"Heller realizes that a painting is not like a pizza. She also knows, however, that this and the other homely analogies that pepper her introduction to modern art are entirely appropriate for an audience of curious and suspicious neophytes venturing into difficult terrain. . . . The emphasis on difficult and controversial works, which are compared to more traditional works, to each other, and to common things, introduces various ways of interpreting and evaluating art in the context of specific examples. . . . [S]hort, pithy, and intelligent."--Choice
"Nearly a century after the Armory Show, avant-garde art remains misunderstood by mainstream America. In a practical, industrious country where the fine arts have never been deeply rooted, abstract and conceptual artists are still too often dismissed as silly, untalented, or immoral, with art galleries portrayed as snobbish and greedy. This worsening cultural crisis affects private and public funding, discourages promising new voices, and threatens America's creative future. Nancy G. Heller's wonderful book arrives in the nick of time. Destined to be a classic of public education, it is lucid, engaging, and ingenious, leading the reader through the difficulties and strategies of avant-garde art. Intended for the general audience, the book is also must reading for teachers throughout the humanities, which have become distracted by jargon and ideology. Heller is an inspiring role model for university scholars, who must recover and renew their central mission of teaching."--Camille Paglia, University Professor and Professor of Humanities, University of the Art
"This delightful, down-to-earth guide demystifies the act of looking at modern and contemporary art with clarity and humor, drawing upon a diverse and wide-ranging array of artworks, which are abundantly reproduced. It will definitely appeal to novice viewers perplexed by the enigmas of earthworks and the splatters, scrapes, and splashes of non-traditional art, and it just may convince a few skeptics to look for beauty in unexpected places. Why a Painting is Like a Pizza is an ideal book for beginners because Nancy Heller leads us through the basics of analyzing the elements of any work of art while sharing tales of her own, often humorous, peregrinations to museums and galleries. She is an ideal companion---full of fun, facts, genuine enthusiasm, and a healthy respect for viewers abilities and their personal responses."--Bay Hallowell, Coordinator of Special Projects, Youth, and Family Programs, Philadelphia Museum of Art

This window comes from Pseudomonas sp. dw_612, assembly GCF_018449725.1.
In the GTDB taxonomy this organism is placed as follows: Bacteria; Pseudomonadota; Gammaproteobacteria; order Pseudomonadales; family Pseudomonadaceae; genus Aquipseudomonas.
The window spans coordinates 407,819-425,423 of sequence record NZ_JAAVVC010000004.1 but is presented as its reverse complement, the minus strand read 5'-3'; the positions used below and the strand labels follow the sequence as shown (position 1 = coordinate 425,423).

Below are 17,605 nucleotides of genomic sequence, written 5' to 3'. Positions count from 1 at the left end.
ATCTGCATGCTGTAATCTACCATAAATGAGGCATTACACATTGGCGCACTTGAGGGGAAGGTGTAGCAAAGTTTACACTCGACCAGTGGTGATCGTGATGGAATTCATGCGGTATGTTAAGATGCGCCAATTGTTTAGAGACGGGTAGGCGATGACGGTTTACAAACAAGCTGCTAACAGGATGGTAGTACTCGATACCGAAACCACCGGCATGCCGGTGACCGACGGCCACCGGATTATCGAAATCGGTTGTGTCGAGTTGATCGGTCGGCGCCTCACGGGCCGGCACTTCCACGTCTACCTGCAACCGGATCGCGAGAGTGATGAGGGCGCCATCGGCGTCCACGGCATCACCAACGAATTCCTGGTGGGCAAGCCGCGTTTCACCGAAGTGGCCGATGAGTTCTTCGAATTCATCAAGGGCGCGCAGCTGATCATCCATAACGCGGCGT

"Nancy Heller has wrought a minor miracle. She has written a book about art that is of interest to both the layperson and the professional. Why a Painting Is Like a Pizza is informative and highly entertaining. By exploring the context within which art is made and exhibited, and by probing the criteria for evaluating it, Heller has constructed a useful framework for looking at art meaningfully. Without belittling artists and their work, she has demystified the artistic process. Through her pragmatic, everyday analogies she helps us see that all art is an act of communication and that the visitor's response--whatever it might be--is valid."--Susan S. Badder, Curator of Education, Corcoran Gallery of Art, Washington, D.C.
"Reading Why a Painting is Like a Pizza is like having a personal guide at your side as you make your way through unfamiliar territory. We feel that we are in a gallery, engaged in an engrossing conversation with somebody who knows a great deal about modern art, but does not pretend to know all the answers, or even believe that answers are always available. While we hear Nancy Heller's highly intelligent and often very witty voice throughout the entire book, we also hear our own, for the author seems to know what we are thinking, wondering, and even resisting before we have been able to put our questions and doubts into words. "--Linda Andre, Program Specialist for Teacher Services, The Sylvia Friedberg Nachlas Endowed Chair in Museum Education, Department of Education & Interpretation, The Baltimore Museum of Art
"So much writing on modern art is dessicated intellectualism, jargon laden, and marinated in theory. Here, instead, we have a simple and clear presentation, truly accessible to students, general readers, and museum beginners."--A. Richard Turner, author of Inventing Leonardo
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File created: 11/15/2013